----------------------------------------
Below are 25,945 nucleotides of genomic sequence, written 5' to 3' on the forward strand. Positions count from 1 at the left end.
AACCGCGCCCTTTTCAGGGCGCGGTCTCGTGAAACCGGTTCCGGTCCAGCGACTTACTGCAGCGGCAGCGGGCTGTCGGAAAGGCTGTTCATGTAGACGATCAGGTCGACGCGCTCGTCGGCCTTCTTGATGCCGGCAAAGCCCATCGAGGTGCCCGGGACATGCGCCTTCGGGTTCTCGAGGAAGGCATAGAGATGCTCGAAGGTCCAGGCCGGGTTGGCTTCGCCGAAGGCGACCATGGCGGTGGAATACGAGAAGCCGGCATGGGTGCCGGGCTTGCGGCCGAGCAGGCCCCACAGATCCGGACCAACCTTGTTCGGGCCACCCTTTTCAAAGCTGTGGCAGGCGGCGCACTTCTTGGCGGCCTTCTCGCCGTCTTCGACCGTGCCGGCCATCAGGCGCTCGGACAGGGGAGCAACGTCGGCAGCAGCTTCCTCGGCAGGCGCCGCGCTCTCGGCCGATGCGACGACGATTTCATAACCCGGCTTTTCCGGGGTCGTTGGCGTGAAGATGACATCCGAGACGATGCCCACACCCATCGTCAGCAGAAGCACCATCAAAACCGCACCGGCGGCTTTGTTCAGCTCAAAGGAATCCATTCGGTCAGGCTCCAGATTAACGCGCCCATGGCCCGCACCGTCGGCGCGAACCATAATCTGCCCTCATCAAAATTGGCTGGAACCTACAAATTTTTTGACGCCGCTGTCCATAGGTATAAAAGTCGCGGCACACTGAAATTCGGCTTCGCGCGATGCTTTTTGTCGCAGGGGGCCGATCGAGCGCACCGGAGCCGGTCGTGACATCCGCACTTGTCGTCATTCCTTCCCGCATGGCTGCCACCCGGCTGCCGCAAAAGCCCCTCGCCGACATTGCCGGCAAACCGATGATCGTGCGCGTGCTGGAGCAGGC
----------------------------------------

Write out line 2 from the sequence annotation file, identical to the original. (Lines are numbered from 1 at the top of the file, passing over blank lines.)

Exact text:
AACCGCGCCCTTTTCAGGGCGCGGTCTCGTGAAACCGGTTCCGGTCCAGCGACTTACTGCAGCGGCAGCGGGCTGTCGGAAAGGCTGTTCATGTAGACGATCAGGTCGACGCGCTCGTCGGCCTTCTTGATGCCGGCAAAGCCCATCGAGGTGCCCGGGACATGCGCCTTCGGGTTCTCGAGGAAGGCATAGAGATGCTCGAAGGTCCAGGCCGGGTTGGCTTCGCCGAAGGCGACCATGGCGGTGGAATACGAGAAGCCGGCATGGGTGCCGGGCTTGCGGCCGAGCAGGCCCCACAGATCCGGACCAACCTTGTTCGGGCCACCCTTTTCAAAGCTGTGGCAGGCGGCGCACTTCTTGGCGGCCTTCTCGCCGTCTTCGACCGTGCCGGCCATCAGGCGCTCGGACAGGGGAGCAACGTCGGCAGCAGCTTCCTCGGCAGGCGCCGCGCTCTCGGCCGATGCGACGACGATTTCATAACCCGGCTTTTCCGGGGTCGTTGGCGTGAAGATGACATCCGAGACGATGCCCACACCCATCGTCAGCAGAAGCACCATCAAAACCGCACCGGCGGCTTTGTTCAGCTCAAAGGAATCCATTCGGTCAGGCTCCAGATTAACGCGCCCATGGCCCGCACCGTCGGCGCGAACCATAATCTGCCCTCATCAAAATTGGCTGGAACCTACAAATTTTTTGACGCCGCTGTCCATAGGTATAAAAGTCGCGGCACACTGAAATTCGGCTTCGCGCGATGCTTTTTGTCGCAGGGGGCCGATCGAGCGCACCGGAGCCGGTCGTGACATCCGCACTTGTCGTCATTCCTTCCCGCATGGCTGCCACCCGGCTGCCGCAAAAGCCCCTCGCCGACATTGCCGGCAAACCGATGATCGTGCGCGTGCTGGAGCAGGC